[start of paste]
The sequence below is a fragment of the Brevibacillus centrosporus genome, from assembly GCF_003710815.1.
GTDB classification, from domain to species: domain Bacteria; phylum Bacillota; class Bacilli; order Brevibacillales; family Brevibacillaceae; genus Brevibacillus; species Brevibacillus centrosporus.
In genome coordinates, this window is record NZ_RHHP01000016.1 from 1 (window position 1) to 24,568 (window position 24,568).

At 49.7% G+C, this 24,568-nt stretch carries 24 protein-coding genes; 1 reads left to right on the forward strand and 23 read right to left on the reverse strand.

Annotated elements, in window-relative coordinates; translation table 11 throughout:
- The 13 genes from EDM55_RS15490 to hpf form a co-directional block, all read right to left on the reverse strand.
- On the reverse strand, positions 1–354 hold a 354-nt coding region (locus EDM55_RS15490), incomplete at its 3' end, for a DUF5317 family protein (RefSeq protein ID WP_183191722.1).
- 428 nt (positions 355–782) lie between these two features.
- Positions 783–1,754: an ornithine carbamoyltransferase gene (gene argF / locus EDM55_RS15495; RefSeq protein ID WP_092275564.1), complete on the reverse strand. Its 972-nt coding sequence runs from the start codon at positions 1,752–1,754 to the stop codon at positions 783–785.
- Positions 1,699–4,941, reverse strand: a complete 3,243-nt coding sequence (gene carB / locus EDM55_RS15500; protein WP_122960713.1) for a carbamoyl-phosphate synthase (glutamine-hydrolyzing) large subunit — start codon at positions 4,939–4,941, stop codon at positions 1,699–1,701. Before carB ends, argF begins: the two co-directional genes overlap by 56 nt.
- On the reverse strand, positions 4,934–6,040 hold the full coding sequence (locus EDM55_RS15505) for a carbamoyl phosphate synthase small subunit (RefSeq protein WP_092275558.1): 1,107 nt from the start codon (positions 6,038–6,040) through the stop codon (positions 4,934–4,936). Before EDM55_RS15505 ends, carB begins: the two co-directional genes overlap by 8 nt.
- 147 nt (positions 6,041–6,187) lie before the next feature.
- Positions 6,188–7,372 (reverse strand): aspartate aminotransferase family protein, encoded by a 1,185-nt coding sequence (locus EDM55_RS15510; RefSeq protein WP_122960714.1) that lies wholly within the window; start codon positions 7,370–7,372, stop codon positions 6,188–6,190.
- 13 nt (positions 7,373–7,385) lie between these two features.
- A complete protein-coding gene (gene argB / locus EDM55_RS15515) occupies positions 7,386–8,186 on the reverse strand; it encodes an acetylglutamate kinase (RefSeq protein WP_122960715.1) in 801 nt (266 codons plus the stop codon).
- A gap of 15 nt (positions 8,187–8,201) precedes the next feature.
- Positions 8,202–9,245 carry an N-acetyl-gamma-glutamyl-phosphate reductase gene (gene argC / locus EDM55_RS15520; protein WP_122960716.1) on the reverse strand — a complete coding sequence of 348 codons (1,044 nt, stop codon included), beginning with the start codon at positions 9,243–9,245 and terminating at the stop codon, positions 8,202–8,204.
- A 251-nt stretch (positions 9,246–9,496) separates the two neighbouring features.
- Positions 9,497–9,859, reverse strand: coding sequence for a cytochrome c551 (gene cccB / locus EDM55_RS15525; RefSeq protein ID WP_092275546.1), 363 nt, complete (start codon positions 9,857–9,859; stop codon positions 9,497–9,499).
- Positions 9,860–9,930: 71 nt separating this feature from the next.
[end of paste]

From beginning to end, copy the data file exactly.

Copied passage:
The sequence below is a fragment of the Brevibacillus centrosporus genome, from assembly GCF_003710815.1.
GTDB classification, from domain to species: domain Bacteria; phylum Bacillota; class Bacilli; order Brevibacillales; family Brevibacillaceae; genus Brevibacillus; species Brevibacillus centrosporus.
In genome coordinates, this window is record NZ_RHHP01000016.1 from 1 (window position 1) to 24,568 (window position 24,568).

At 49.7% G+C, this 24,568-nt stretch carries 24 protein-coding genes; 1 reads left to right on the forward strand and 23 read right to left on the reverse strand.

Annotated elements, in window-relative coordinates; translation table 11 throughout:
- The 13 genes from EDM55_RS15490 to hpf form a co-directional block, all read right to left on the reverse strand.
- On the reverse strand, positions 1–354 hold a 354-nt coding region (locus EDM55_RS15490), incomplete at its 3' end, for a DUF5317 family protein (RefSeq protein ID WP_183191722.1).
- 428 nt (positions 355–782) lie between these two features.
- Positions 783–1,754: an ornithine carbamoyltransferase gene (gene argF / locus EDM55_RS15495; RefSeq protein ID WP_092275564.1), complete on the reverse strand. Its 972-nt coding sequence runs from the start codon at positions 1,752–1,754 to the stop codon at positions 783–785.
- Positions 1,699–4,941, reverse strand: a complete 3,243-nt coding sequence (gene carB / locus EDM55_RS15500; protein WP_122960713.1) for a carbamoyl-phosphate synthase (glutamine-hydrolyzing) large subunit — start codon at positions 4,939–4,941, stop codon at positions 1,699–1,701. Before carB ends, argF begins: the two co-directional genes overlap by 56 nt.
- On the reverse strand, positions 4,934–6,040 hold the full coding sequence (locus EDM55_RS15505) for a carbamoyl phosphate synthase small subunit (RefSeq protein WP_092275558.1): 1,107 nt from the start codon (positions 6,038–6,040) through the stop codon (positions 4,934–4,936). Before EDM55_RS15505 ends, carB begins: the two co-directional genes overlap by 8 nt.
- 147 nt (positions 6,041–6,187) lie before the next feature.
- Positions 6,188–7,372 (reverse strand): aspartate aminotransferase family protein, encoded by a 1,185-nt coding sequence (locus EDM55_RS15510; RefSeq protein WP_122960714.1) that lies wholly within the window; start codon positions 7,370–7,372, stop codon positions 6,188–6,190.
- 13 nt (positions 7,373–7,385) lie between these two features.
- A complete protein-coding gene (gene argB / locus EDM55_RS15515) occupies positions 7,386–8,186 on the reverse strand; it encodes an acetylglutamate kinase (RefSeq protein WP_122960715.1) in 801 nt (266 codons plus the stop codon).
- A gap of 15 nt (positions 8,187–8,201) precedes the next feature.
- Positions 8,202–9,245 carry an N-acetyl-gamma-glutamyl-phosphate reductase gene (gene argC / locus EDM55_RS15520; protein WP_122960716.1) on the reverse strand — a complete coding sequence of 348 codons (1,044 nt, stop codon included), beginning with the start codon at positions 9,243–9,245 and terminating at the stop codon, positions 8,202–8,204.
- A 251-nt stretch (positions 9,246–9,496) separates the two neighbouring features.
- Positions 9,497–9,859, reverse strand: coding sequence for a cytochrome c551 (gene cccB / locus EDM55_RS15525; RefSeq protein ID WP_092275546.1), 363 nt, complete (start codon positions 9,857–9,859; stop codon positions 9,497–9,499).
- Positions 9,860–9,930: 71 nt separating this feature from the next.